Vicious Dog Attack in Adelaide Leaves Victims Hospitalised, Raises Concern about Dog Breed


Colicchie, a shar pei cross pitbull, who has lived with his family, for eight years will be put down after viciously attacking his adult owner’s sister and brother. The 42-year-old woman and the 39-year-old man were rushed to hospital and required surgery for their injuries.

While the attack occurred, the victim’s six-year-old little boy locked himself in the bathroom, screaming for his mum. Also in the house was a two-month-old infant who was not harmed.

What happened? 

The terrible dog attack occurred at a Brompton home in Adelaide’s inner north on Tuesday night. It is unclear what, if anything, prompted the dog to attack. However, footage from 9News shows the horrific aftermath with blood smeared across mattresses, floors, walls and door handles as the victims attempted to escape and confine the dog.

Adelaide pitbull dog attack
9News shared footage of the aftermath of the dog attack. Source: 9News

According to a relative who witnessed the horrific incident, Colicchie dragged his owner around by the teeth before she was able to make her escape and lock the animal in the bedroom.

She was on the ground here and his teeth were into her arm,” she told 9News. “She got dragged around by the dog, it was horrible. Her eyes were rolling in the back of her head and I was just screaming.” 

Blood everywhere

Those in the house threw hot water on Colicchie which allowed the woman to escape and lock the animal in a bedroom.

The dog remained vicious, ripping at the wood and trying to get out of the locked door. Footage shows the door completely damaged with chunks of wood ripped out by the dog’s teeth.

My daughter had to hold onto the door so that he couldn’t come out but he had his teeth ripping at the door trying to open it,” the relative said. “He’s that strong, he’s lucky he didn’t get the door open.”

‘Don’t want dogs in my life ever again’ 

Neighbours heard the screaming coming from inside the house and called the police, arriving at the awful scene. The victims were rushed to hospital, where they remain. The little boy and the relative who witnessed the incident were still very shaken up. 

I want him put down. I don’t want dogs in my life ever again.”

Colicchie was described as a beloved pet who was with the family for eight years. The dog, who was unregistered, was seized by council officers and will be put down today.

pitbull dog attack. dog put down
Source: 9News

While any dog breed can turn unexpectedly, Colicchie’s attack adds to the number of attacks by pitbull breeds.

While the pet isn’t a purebred pitbull but rather a shai pei pitty cross, pitbulls and pitbull-type breeds have a reputation for being aggressive. American pitbull terriers top the list for the most dog attacks in Australia, with 10.3 percent of maulings attributed to them.

Unfortunately, the same characteristics that make pitbulls so effective in agility and canine sports have seen the breed raised by unscrupulous owners looking for fighting dogs. They have a strong bite force, will do anything to please their owners, and are fearless and tough.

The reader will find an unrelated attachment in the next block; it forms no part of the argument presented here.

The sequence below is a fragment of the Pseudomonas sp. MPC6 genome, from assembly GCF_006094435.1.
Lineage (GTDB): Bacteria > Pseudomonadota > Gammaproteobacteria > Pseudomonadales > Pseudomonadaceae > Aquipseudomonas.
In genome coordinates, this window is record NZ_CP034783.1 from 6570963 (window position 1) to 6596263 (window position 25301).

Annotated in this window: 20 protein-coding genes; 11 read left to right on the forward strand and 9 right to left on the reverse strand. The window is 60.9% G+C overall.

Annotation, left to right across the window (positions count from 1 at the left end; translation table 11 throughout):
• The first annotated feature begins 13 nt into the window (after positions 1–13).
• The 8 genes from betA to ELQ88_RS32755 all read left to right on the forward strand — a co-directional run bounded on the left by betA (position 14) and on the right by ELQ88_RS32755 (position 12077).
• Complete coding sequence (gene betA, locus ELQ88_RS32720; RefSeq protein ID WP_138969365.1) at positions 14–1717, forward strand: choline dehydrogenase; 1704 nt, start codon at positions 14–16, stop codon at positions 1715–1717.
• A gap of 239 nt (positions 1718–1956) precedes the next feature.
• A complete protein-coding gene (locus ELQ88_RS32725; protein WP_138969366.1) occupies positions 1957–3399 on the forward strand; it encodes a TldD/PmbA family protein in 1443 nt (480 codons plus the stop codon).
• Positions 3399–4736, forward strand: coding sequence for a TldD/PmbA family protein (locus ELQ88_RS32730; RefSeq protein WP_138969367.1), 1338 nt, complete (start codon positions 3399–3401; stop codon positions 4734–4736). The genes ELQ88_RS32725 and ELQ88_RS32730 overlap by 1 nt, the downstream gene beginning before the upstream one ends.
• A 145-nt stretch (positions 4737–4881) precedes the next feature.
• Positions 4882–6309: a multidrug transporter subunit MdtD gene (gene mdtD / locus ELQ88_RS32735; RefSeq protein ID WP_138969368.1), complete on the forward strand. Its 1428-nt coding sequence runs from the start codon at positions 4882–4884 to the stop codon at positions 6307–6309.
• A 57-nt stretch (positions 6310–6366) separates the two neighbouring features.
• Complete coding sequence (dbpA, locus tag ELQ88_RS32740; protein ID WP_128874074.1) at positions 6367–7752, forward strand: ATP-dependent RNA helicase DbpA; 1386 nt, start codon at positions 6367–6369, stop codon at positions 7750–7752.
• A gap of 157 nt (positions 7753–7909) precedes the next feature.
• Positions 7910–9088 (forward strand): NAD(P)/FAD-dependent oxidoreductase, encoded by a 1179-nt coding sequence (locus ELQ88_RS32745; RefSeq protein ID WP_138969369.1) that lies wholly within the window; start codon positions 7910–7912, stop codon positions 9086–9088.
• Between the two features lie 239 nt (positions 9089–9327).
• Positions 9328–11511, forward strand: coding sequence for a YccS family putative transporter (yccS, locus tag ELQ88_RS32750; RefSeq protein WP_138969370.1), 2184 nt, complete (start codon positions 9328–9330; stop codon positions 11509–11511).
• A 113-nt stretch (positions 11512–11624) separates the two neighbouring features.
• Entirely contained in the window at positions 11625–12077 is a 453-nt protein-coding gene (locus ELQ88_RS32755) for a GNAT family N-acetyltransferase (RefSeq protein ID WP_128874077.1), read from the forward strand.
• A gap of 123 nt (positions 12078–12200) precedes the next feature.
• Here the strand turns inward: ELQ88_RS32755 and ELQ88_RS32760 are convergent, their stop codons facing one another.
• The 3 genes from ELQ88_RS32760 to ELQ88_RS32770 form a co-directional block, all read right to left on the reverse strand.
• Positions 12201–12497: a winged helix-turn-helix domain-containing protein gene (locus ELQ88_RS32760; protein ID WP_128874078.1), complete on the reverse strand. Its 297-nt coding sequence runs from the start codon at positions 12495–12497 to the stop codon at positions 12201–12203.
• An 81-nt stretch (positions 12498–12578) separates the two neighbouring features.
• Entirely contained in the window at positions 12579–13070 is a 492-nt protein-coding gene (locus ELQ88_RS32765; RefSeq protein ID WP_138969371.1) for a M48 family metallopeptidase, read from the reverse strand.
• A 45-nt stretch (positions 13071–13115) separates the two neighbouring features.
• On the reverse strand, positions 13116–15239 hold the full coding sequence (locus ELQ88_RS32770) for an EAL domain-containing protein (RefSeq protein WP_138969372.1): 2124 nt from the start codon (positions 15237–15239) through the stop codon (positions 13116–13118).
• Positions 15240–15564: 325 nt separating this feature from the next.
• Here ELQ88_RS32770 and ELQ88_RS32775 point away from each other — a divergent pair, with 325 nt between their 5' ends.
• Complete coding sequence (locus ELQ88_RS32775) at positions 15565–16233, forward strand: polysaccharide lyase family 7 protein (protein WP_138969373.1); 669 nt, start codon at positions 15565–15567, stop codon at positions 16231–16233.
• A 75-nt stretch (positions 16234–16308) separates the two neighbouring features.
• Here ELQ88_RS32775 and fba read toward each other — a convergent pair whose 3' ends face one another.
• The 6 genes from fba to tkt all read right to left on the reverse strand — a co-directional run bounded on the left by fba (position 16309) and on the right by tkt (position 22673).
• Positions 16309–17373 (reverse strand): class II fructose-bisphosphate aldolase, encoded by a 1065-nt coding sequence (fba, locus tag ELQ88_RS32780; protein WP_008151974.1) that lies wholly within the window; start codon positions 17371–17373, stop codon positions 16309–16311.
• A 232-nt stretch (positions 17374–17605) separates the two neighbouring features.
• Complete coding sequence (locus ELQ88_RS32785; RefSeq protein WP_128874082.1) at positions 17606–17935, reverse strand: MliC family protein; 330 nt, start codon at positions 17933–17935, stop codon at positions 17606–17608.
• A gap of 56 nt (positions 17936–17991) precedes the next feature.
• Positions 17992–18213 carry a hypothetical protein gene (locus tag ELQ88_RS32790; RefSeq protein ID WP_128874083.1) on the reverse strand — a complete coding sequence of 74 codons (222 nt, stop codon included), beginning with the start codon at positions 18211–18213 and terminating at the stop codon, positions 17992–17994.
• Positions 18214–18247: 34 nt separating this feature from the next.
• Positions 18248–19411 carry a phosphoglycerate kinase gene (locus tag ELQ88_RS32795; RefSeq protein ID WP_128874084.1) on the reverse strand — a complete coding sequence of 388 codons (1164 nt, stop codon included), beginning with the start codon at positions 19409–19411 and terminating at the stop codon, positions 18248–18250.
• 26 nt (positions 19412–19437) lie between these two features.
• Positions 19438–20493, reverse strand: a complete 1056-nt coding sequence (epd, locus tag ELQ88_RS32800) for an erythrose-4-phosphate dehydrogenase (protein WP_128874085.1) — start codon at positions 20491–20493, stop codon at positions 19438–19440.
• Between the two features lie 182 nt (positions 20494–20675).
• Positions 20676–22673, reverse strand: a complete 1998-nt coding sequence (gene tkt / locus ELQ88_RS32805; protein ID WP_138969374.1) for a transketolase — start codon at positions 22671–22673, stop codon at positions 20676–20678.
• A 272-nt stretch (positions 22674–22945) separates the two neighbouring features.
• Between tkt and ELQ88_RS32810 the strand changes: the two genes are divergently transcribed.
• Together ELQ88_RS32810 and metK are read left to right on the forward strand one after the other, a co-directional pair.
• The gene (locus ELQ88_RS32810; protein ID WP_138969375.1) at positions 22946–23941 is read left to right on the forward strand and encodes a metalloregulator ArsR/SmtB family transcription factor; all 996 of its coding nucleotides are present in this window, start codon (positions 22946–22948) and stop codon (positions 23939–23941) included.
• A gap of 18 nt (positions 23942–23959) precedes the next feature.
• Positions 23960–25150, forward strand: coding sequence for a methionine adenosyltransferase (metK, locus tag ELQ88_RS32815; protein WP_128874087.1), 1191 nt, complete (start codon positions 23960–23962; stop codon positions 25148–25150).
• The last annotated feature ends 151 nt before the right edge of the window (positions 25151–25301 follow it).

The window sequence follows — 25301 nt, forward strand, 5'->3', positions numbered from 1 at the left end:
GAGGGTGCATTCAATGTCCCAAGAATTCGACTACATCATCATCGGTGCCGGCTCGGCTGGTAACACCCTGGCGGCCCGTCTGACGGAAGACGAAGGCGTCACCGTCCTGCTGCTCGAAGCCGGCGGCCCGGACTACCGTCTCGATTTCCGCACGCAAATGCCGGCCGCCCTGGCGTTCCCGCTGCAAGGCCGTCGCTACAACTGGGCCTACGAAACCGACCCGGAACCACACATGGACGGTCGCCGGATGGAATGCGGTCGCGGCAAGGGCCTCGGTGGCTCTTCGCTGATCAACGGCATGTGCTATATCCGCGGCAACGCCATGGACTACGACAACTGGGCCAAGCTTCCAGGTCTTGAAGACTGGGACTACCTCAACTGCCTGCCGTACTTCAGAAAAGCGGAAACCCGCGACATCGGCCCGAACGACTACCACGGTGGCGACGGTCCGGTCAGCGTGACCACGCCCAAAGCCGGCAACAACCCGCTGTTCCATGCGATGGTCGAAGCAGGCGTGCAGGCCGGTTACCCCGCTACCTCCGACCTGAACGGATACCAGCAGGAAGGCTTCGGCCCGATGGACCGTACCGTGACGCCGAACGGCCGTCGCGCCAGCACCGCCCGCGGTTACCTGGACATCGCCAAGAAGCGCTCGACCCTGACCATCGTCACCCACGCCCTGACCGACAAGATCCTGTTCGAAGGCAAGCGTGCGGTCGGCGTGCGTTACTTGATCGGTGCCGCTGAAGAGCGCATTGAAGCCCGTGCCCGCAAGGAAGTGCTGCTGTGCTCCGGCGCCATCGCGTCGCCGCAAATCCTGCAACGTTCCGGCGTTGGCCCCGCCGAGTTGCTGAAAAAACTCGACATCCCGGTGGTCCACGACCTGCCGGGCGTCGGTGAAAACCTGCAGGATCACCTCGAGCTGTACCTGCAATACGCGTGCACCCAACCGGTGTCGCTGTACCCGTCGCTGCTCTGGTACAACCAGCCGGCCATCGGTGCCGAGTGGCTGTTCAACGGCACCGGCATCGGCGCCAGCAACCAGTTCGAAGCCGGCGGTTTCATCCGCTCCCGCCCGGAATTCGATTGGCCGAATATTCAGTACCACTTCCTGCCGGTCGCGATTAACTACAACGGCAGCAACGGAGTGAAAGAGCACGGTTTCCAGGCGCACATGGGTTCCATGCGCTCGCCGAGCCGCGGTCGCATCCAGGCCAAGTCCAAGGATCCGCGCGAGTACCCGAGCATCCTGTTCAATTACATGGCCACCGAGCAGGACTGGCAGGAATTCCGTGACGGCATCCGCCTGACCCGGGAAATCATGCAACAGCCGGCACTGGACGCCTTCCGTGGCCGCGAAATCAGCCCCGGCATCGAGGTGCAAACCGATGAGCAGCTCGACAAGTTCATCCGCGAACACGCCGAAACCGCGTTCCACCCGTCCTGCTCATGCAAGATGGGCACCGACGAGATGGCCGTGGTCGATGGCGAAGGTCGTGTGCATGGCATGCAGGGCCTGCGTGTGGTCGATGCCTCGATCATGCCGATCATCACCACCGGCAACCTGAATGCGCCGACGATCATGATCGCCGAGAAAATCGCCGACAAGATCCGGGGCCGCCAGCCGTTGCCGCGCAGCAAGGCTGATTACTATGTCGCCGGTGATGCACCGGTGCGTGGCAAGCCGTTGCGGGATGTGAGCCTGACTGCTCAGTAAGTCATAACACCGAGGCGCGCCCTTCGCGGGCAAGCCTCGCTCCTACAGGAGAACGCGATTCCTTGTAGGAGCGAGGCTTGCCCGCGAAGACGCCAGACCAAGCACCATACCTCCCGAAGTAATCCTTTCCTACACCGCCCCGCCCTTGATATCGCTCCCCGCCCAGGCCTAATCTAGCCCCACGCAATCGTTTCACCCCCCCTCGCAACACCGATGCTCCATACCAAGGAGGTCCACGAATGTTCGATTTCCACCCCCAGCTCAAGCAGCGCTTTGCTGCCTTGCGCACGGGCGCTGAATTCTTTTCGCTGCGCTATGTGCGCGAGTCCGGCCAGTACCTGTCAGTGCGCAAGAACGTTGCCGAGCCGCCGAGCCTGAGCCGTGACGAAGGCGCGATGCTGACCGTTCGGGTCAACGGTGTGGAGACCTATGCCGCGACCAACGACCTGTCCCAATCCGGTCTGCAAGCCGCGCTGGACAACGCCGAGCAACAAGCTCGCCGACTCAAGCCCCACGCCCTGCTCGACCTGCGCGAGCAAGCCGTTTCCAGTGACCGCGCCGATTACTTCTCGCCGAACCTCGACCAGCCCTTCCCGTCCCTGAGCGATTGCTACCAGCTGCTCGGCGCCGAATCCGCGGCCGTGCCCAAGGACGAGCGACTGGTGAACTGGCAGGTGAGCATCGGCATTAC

This has led to them being commonly used for dog fighting which, in turn, has led to some pitbulls being aggressive with people. Although it is no fault of the pitbull itself, the history of aggression shown by the breed has led to many countries around the world banning the breed,” writes Nicole Cosgrove from PetKeen.

The pitbull terrier is a restricted breed in Australia and American Pit Bull Terriers are banned from importation to Australia. Owners have to be granted authorisation from the authorities to own one.

Any dog can turn

We don’t share these stories to scare but to help families be aware that things like this can happen. Dogs are wonderful pets and companions but parents still need to be aware of the risk of injury from dog bites and dog attacks.

We often hear stories about rogue dogs who do attack and, as hard as they are to read, we need to remember that these things do happen.

The Royal Children’s Hospital has produced a resource kit to help promote dog bite prevention. This is what they recommend:

  • Supervision. Always: A baby or young child should never, ever be left alone with a dog. If constant supervision isn’t possible, the best idea is to separate dog and child into different areas of the house/yard to minimise risk.
  • The ‘gentle’ rule: Teaching kids to be gentle from a young age helps them to establish the right kind of contact with their puppy pal.
  • Establish no-go zone: When a dog is eating or sleeping, it’s likely that it won’t want to be disturbed. Teach children from a young age to leave the family pet alone at these times.
  • Understand dog body language: A dog should be avoided and left alone if it growls, backs away, lifts its lips, stares at you or raises the hair on its back.
  • Permission: Whether the dog is well known to your child or not, always get permission from both you and the dog owner first.

For more information on dogs and kids, visit Royal Children’s Hospital. You can also check out our expert tips for introducing a dog to the family.

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Avatar of Jenna Galley

Born and raised in Canada, Jenna now lives in Far North Queensland with her tribe. When the mum-of-three is not writing, you can find her floating in the pool, watching princess movies, frolicking on the beach, bouncing her baby to sleep or nagging her older kids to put on their pants.

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